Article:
As the first ground in his Petition, Florence avers the district court violated the Mandatory Victim Restitution Act, 18 U.S.C. § 3663A (“MVRA”), by not specifying the manner in which and the schedule by which the ordered restitution is to be paid. Doc. 1 at 11. Thus, Florence claims he is not disputing the portion of his sentence relating to restitution, but rather the manner of its execution by the BOP. Id. According to Florence, the BOP has exceeded its authority and usurped a core judicial function by setting the terms of the restitution order. Florence asserts he could not object to this delegation of judicial authority because he was not aware of it until after he received a copy of the written judgment after sentencing. Id.[1]

         As to his second ground, Florence contends the district court “delegat[ed] the mental health treatment program to the approval of the Probation Officer, ” which was ambiguous as to whether such delegation was an impermissible delegation of judicial authority. Id. at 16. Florence maintains he did not have the opportunity to object to or contest this provision during the sentencing hearing because the trial court failed to announce this special condition. Id. Florence asserts a probation officer may not “decide the nature or extent of the punishment upon a probationer.” Id. at 17.

         Respondent avers that, even though Florence claims to be challenging the execution of his sentence-which is permissible under § 2241, Florence is clearly challenging the validity of his sentence-which he cannot do under § 2241. Doc. 7 at 7. Specifically, Respondent asserts Florence challenges whether the district court erred at sentencing “by impermissibly delegating its core judicial duties to the BOP and the Probation Office.” Id. Respondent alleges Florence could have raised his claims on direct appeal or in his § 2255 proceedings, and he admits he filed similar claims on direct appeal. Doc. 1 at 11, 17; Doc. 7 at 7. Respondent contends Florence fails to show the remedy under § 2255 is inadequate or ineffective to test the legality of his sentence and cannot proceed under § 2241. Doc. 7 at 7-8.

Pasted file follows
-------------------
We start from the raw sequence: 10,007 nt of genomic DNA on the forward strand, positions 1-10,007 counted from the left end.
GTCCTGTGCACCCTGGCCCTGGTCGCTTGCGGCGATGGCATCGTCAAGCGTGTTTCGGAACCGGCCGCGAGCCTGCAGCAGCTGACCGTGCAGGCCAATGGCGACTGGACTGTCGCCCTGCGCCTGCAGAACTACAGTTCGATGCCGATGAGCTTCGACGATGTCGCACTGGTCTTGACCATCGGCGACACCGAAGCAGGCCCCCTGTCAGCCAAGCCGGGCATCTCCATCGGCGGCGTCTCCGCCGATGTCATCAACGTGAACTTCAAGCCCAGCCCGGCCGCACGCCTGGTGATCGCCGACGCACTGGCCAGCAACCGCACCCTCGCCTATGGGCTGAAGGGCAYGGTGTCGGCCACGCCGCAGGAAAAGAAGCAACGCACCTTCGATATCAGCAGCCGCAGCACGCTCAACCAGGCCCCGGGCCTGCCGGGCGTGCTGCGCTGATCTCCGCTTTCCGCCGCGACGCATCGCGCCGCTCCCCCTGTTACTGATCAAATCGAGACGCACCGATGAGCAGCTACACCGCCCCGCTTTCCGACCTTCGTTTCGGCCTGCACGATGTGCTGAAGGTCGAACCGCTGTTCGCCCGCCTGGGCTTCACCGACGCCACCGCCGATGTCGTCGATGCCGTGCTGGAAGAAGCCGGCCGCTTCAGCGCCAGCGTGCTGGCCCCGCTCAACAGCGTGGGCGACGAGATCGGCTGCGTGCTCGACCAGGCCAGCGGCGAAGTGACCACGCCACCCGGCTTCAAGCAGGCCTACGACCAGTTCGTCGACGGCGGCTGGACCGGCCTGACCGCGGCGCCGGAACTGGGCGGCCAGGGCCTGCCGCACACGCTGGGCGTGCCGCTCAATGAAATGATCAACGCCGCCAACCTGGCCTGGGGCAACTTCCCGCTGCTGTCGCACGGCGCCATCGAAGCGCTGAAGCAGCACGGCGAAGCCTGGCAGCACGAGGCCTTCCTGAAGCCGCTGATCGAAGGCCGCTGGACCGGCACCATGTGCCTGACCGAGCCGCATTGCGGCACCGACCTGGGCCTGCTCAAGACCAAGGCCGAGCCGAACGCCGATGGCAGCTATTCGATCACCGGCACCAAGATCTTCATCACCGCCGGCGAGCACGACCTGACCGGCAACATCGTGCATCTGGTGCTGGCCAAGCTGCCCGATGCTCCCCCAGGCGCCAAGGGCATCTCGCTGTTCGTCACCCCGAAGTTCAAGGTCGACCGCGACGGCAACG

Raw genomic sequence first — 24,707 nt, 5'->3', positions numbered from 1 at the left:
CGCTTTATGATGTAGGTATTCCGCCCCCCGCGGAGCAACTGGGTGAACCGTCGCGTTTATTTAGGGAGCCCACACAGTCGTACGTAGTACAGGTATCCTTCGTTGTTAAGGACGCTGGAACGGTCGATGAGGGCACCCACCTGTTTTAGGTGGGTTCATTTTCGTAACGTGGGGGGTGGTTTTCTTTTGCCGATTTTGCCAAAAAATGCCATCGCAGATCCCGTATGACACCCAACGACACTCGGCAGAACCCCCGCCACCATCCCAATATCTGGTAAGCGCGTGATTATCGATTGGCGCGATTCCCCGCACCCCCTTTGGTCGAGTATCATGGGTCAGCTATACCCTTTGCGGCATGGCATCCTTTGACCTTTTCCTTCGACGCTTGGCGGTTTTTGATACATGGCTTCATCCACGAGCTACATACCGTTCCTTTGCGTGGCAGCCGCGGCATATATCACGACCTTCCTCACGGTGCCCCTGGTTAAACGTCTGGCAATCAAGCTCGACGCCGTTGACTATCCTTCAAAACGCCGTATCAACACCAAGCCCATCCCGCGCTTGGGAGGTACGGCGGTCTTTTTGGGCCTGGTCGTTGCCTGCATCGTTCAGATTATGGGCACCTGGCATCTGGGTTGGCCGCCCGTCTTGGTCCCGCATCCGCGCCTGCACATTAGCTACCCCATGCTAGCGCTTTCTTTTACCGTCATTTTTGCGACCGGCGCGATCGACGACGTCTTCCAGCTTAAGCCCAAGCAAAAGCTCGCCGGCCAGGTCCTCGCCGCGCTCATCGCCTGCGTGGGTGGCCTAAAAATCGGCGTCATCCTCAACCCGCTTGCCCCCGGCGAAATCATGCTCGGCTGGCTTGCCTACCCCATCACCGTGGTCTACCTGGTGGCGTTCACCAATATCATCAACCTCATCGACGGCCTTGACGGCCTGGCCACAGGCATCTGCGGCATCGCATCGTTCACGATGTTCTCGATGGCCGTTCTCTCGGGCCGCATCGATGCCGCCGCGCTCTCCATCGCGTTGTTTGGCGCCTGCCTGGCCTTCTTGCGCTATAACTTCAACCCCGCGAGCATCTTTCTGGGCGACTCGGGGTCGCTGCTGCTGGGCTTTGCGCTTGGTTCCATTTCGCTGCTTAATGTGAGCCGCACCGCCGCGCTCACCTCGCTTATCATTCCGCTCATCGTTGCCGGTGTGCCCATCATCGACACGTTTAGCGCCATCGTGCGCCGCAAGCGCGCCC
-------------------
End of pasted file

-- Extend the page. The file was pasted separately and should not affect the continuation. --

Section 2241 habeas corpus petitions “are generally reserved for challenges to the execution of a sentence or the nature of confinement, not the validity of the sentence itself or the fact of confinement.” Vieux v. Warden, 616 Fed.Appx. 891, 896 (11th Cir. 2015) (internal punctuation and citation omitted). Ordinarily, an action in which an individual seeks to collaterally attack “the validity of a federal sentence must be brought under § 2255, ” in the district of conviction. 28 U.S.C. § 2255(a); Turner v. Warden Coleman FCI (Medium), 709 F.3d 1328, 1333 (11th Cir. 2013). To utilize § 2241 to attack the validity of a federal sentence or conviction, a petitioner must show that the remedy afforded under § 2255 is “inadequate or ineffective.” Taylor v. Warden, FCI Marianna, 557 Fed.Appx. 911, 913 (11th Cir. 2014); Turner, 709 F.3d at 1333 (noting the petitioner bears the burden of establishing that the remedy under § 2255 was inadequate or ineffective to test the legality of his detention). A motion to vacate covers only challenges to the validity of a sentence, but the saving clause and a petition for a writ of habeas corpus cover challenges to the execution of a sentence. Cf. Antonelli v. Warden, U.S.P. Atlanta, 542 F.3d 1348, 1351 n.1 (11th Cir. 2008) (“It is well-settled that a § 2255 motion to vacate is a separate and distinct remedy from habeas corpus proper . . . . A prisoner in custody pursuant to a federal court judgment may proceed under ...